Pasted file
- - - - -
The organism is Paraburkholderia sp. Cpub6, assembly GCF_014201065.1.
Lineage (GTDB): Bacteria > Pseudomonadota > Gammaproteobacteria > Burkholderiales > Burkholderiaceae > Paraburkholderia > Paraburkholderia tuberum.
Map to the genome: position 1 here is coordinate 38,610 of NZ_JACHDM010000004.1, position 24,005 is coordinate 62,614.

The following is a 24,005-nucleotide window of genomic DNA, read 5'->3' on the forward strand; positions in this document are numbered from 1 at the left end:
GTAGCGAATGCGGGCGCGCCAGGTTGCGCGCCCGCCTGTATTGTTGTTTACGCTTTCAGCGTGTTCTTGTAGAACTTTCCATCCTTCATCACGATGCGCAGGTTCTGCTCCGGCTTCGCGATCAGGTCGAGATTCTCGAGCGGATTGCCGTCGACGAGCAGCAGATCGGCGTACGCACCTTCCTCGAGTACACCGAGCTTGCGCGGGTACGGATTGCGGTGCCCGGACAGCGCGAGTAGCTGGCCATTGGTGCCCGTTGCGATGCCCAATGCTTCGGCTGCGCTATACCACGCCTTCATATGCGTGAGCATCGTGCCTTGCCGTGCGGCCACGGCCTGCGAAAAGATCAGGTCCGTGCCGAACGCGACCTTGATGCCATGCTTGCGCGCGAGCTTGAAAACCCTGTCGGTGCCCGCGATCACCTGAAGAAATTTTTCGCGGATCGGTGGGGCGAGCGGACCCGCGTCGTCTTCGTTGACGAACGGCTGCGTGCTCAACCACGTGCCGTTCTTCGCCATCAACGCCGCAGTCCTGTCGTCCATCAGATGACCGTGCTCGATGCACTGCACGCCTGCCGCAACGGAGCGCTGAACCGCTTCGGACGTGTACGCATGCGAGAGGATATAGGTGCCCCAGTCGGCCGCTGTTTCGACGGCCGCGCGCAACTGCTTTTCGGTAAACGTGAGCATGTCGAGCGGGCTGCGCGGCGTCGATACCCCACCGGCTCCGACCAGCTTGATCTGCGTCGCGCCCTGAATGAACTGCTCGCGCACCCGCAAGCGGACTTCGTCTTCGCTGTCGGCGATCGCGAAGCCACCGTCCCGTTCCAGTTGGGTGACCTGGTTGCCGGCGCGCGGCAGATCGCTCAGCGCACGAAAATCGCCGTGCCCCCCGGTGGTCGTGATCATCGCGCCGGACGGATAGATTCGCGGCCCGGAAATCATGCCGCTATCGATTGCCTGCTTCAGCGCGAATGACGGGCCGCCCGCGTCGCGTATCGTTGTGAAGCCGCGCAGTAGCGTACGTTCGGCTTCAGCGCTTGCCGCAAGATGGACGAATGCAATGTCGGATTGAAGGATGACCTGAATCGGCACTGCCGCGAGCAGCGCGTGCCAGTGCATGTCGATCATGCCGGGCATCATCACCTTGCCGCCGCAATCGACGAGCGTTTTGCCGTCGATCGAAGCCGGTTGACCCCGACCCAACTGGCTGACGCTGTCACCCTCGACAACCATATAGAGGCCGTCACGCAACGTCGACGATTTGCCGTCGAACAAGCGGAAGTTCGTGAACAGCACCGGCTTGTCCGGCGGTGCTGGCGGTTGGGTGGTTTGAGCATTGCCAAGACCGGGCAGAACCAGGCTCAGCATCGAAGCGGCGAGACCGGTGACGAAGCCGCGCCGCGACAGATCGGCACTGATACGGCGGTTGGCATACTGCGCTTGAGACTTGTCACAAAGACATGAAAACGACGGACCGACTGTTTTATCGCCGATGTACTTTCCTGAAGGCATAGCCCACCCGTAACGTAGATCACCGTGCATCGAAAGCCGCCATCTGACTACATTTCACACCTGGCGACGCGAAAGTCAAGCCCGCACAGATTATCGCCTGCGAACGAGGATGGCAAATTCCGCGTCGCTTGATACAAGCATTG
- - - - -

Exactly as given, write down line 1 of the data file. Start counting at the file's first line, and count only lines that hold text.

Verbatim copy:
The organism is Paraburkholderia sp. Cpub6, assembly GCF_014201065.1.